Now none of this makes sense. The math doesn’t add up. But guess what? We live in a time right now in 2024, where things don’t have to make sense. Facts don’t actually have to matter. Logic is relevant or irrelevant. It just depends. And that’s exactly what happened then. Now though, what’s fascinating is, the way I tell the story is, I tell it through the debate, not because I’m imposing my presentist view on the past. I tell it because Black people call these people out on their BS. So, Du Bois calls them out and says, “This doesn’t make any sense.” A Black mathematician at Howard University calls these people out and says, “This is just racist.” In fact, the best counter argument was from this Black sociologist named Kelly Miller. It’s just fascinating, and it’s math. It’s looking at racism through the lens of math. He says, “Okay, fine.” If it’s true that, for example, in Massachusetts, Black people are five times overrepresented in the arrest statistics, and in Massachusetts Black people have far more options for schooling than they do in Mississippi. This is the argument, hypothetically. This is what Kelly Miller says. He says, “Then why is it the case that in Massachusetts white men are ten times overrepresented in arrest statistics as compared to white men in Mississippi?” And it’s kind of like a drop the mic moment. Because if the logic applies, then you have a problem. You would essentially say it’s even more the case that going to school in Massachusetts drives white men to more crime than compared to in the South. And so Kelly Miller says the reason this doesn’t make sense is because it didn’t make sense in the first instance.

This wasn’t just a debate between intellectuals and census data. It turns out that by the early 1900s, major spokespersons like Theodore Roosevelt, who was then President, would go around the country and give graduation speeches at Black colleges. He did it at Hampton in 1905. He did it at Tuskegee in 1906, and in his remarks which were covered in the New York Times, he said such things as

Today, you graduates of Hampton are continuing a tradition of law-abiding Black men, because at this college something like 6,000 graduates have come from here, but only two have proven to be criminals. So keep up the good work, and make sure that you are against the criminals in your own community more than any other thing, because that’s the worst thing for you people.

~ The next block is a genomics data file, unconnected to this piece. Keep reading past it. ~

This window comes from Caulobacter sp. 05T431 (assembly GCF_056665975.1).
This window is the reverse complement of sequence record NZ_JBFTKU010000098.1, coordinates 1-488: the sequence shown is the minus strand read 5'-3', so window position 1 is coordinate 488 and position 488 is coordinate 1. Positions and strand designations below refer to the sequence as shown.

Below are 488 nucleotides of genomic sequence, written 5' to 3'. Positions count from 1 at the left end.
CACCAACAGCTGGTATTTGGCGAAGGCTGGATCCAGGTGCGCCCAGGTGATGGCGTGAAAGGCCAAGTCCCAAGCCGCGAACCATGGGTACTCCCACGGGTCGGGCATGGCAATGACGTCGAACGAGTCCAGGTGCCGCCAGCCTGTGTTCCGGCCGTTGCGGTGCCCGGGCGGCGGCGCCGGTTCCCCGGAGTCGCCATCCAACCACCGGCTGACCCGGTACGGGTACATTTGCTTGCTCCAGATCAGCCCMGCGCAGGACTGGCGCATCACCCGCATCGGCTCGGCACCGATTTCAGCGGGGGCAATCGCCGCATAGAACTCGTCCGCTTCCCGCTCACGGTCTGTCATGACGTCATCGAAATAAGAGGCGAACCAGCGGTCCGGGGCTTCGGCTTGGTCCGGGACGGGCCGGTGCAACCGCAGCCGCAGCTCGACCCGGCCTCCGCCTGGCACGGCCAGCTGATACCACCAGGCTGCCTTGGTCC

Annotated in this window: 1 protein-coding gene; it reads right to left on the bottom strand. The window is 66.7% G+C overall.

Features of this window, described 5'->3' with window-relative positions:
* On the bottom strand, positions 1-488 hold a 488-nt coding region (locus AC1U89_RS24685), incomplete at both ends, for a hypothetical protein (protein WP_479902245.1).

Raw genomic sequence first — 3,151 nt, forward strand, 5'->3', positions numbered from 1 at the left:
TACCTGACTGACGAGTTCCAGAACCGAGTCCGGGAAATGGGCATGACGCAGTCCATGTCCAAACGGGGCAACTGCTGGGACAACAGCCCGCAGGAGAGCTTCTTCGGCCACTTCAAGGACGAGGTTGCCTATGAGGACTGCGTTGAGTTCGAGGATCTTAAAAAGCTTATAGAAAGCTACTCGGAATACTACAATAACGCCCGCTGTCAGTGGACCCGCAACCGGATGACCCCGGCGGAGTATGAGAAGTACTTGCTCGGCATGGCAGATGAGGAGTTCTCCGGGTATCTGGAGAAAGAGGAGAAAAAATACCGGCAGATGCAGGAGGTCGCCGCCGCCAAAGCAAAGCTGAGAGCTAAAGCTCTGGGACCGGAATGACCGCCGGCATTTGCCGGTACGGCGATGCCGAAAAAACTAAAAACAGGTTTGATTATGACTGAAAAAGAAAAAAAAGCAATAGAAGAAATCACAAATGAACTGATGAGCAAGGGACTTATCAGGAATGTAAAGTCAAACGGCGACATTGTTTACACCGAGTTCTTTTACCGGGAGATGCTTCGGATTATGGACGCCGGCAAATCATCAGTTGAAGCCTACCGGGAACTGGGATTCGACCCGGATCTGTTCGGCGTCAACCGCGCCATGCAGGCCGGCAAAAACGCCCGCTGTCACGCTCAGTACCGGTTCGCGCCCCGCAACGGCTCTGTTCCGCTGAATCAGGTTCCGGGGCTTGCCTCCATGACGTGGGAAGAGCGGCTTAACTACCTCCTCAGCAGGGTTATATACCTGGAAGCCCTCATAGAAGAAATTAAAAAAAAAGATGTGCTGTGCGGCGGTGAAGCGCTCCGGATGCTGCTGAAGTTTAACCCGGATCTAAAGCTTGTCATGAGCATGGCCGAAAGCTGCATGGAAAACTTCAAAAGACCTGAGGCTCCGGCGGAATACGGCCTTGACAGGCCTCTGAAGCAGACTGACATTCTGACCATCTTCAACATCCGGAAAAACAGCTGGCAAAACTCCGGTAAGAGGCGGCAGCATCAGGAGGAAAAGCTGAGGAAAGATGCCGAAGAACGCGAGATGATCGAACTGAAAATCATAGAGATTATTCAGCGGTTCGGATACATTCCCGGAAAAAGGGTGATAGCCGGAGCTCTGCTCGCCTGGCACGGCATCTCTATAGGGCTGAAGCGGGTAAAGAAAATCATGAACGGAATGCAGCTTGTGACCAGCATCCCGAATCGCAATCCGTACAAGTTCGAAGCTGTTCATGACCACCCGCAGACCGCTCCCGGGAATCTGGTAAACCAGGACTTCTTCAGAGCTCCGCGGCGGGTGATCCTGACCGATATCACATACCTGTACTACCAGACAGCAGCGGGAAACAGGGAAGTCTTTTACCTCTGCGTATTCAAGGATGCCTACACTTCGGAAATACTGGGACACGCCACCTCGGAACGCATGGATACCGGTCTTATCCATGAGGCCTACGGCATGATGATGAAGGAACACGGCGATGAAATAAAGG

It’s astonishing because what it turned out to be was that there was a tradition, a new tradition then, of counting the alumni of Black colleges in terms of their crime statistics. And you could kind of judge whether the school was doing a good job or a bad job based on the crime rates. Now, the thing that I say in the book is that this wasn’t happening at predominantly white colleges and universities. But if you applied the same logic at Harvard University, where I work today, over its almost 400 year history, and you applied an economic analysis to the amount of crime or the cost of crime to society, you would have a number in the billions for the amount of white collar criminality coming out of Harvard University and the scale of damage done to people’s lives, and the justification for every form of exploitation.

For example, what number do you put on the thousands of Indigenous remains that are still on the property of Harvard University today, or the stolen bodies that were used for scientific research? So, the crime numbers game was always an expression of the power of people to oppress you by defining your community as criminal. That’s why Black scholars like Kelly Miller pointed out the statistical fallacies that were being circulated at the time, and that were showing up in commencement speeches and all sorts of things, similar to the way that these lies about Black criminality continue to circulate on social media right now.

Hagopian: Thanks for breaking that all down. . . . All right. So let’s get back into the conversation, y’all. I think T. J. wants to start us off with a question.